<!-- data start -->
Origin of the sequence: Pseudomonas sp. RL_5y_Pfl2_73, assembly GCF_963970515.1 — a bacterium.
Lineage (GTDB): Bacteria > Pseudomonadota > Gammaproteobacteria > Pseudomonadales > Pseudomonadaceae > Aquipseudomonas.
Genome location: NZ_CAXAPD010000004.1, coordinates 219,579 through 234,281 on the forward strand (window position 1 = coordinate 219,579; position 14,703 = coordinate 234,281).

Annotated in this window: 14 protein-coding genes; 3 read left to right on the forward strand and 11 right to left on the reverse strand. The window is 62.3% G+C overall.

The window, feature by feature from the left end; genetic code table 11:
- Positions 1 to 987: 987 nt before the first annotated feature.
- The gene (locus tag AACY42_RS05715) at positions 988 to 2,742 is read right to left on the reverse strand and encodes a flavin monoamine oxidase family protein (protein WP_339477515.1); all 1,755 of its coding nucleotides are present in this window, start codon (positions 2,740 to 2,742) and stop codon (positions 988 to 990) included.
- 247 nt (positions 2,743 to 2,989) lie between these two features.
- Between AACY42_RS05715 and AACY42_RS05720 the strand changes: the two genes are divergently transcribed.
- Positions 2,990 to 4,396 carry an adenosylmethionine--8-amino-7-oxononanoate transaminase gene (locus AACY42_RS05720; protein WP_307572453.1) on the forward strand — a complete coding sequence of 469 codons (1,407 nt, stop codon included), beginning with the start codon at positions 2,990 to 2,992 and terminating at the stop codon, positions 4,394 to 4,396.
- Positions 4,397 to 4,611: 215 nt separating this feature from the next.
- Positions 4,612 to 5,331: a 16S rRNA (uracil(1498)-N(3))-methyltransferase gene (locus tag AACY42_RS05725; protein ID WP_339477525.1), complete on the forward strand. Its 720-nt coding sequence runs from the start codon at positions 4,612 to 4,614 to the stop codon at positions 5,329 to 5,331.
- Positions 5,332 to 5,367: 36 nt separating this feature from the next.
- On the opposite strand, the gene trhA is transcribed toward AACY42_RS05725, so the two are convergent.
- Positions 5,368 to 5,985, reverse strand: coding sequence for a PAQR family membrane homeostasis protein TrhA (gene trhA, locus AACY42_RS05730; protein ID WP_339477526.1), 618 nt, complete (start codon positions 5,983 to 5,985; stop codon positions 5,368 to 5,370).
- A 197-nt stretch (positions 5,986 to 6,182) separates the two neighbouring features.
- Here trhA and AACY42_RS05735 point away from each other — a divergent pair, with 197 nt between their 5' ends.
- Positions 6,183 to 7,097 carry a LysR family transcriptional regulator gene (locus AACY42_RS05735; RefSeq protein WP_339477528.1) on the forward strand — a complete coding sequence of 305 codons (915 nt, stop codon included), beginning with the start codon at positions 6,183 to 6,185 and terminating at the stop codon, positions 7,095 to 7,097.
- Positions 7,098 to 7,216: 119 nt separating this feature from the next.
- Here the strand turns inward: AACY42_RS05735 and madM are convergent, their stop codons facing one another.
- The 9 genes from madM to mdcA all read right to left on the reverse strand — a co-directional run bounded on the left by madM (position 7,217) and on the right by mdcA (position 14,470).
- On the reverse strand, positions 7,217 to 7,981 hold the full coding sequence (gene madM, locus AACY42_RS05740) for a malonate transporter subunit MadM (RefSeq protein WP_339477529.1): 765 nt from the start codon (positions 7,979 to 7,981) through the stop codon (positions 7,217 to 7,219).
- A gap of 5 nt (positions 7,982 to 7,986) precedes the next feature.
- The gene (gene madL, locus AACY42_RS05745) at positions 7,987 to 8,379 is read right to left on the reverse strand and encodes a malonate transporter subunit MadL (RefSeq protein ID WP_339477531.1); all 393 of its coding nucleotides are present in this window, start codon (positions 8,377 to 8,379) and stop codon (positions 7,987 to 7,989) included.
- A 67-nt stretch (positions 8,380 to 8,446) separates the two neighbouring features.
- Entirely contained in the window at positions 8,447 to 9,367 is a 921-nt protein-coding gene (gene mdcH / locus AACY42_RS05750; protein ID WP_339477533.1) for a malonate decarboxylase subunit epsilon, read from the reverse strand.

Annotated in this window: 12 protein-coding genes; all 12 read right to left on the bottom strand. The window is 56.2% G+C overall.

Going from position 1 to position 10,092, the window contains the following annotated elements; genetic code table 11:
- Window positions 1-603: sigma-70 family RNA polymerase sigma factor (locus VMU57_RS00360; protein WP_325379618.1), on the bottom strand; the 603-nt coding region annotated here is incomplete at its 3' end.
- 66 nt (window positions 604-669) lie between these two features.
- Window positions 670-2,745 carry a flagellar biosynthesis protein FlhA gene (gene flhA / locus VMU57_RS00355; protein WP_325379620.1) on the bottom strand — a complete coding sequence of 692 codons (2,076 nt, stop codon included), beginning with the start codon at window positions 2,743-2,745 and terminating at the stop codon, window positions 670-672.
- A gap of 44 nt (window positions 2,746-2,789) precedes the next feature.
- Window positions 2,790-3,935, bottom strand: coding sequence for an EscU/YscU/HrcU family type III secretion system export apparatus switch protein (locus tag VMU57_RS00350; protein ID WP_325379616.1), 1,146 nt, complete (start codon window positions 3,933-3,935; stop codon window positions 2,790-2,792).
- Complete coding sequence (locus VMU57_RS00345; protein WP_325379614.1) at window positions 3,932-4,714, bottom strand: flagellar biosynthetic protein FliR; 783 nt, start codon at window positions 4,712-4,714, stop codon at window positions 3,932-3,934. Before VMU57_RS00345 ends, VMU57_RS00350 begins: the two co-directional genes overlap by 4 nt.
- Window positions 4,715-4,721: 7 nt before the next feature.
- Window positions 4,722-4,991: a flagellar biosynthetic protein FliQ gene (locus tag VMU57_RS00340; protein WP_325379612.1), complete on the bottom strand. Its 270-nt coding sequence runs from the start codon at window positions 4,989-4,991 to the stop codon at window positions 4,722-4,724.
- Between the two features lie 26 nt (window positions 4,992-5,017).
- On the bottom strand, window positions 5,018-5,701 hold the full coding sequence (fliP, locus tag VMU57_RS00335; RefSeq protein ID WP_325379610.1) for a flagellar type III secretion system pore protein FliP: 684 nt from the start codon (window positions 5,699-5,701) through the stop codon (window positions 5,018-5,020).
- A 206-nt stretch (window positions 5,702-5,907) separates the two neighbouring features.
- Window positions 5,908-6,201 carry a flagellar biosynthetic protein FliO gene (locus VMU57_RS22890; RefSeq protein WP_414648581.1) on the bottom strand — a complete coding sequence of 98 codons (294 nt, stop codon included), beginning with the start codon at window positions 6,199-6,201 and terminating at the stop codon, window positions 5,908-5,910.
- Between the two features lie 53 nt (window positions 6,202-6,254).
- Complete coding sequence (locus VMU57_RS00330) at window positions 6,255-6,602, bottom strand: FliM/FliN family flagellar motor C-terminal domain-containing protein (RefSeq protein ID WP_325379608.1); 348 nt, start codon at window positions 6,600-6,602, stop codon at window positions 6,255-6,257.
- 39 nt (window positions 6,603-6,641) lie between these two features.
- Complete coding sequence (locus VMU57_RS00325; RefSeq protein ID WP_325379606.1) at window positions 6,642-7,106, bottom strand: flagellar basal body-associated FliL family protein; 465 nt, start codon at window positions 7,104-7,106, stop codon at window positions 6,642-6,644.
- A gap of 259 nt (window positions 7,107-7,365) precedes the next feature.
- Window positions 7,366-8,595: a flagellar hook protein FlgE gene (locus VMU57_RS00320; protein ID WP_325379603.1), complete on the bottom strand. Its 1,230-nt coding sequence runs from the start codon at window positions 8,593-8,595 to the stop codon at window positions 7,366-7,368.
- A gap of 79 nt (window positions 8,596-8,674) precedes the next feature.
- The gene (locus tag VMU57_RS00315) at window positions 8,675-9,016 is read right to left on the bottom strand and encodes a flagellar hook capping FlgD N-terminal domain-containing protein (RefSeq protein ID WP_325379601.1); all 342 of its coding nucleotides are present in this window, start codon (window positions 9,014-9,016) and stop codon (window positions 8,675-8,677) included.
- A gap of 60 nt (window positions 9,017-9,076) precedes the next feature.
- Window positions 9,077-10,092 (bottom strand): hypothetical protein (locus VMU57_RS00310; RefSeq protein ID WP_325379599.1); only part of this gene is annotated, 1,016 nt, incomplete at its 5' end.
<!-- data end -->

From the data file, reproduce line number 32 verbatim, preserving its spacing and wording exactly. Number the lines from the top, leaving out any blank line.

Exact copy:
- A gap of 44 nt (window positions 2,746-2,789) precedes the next feature.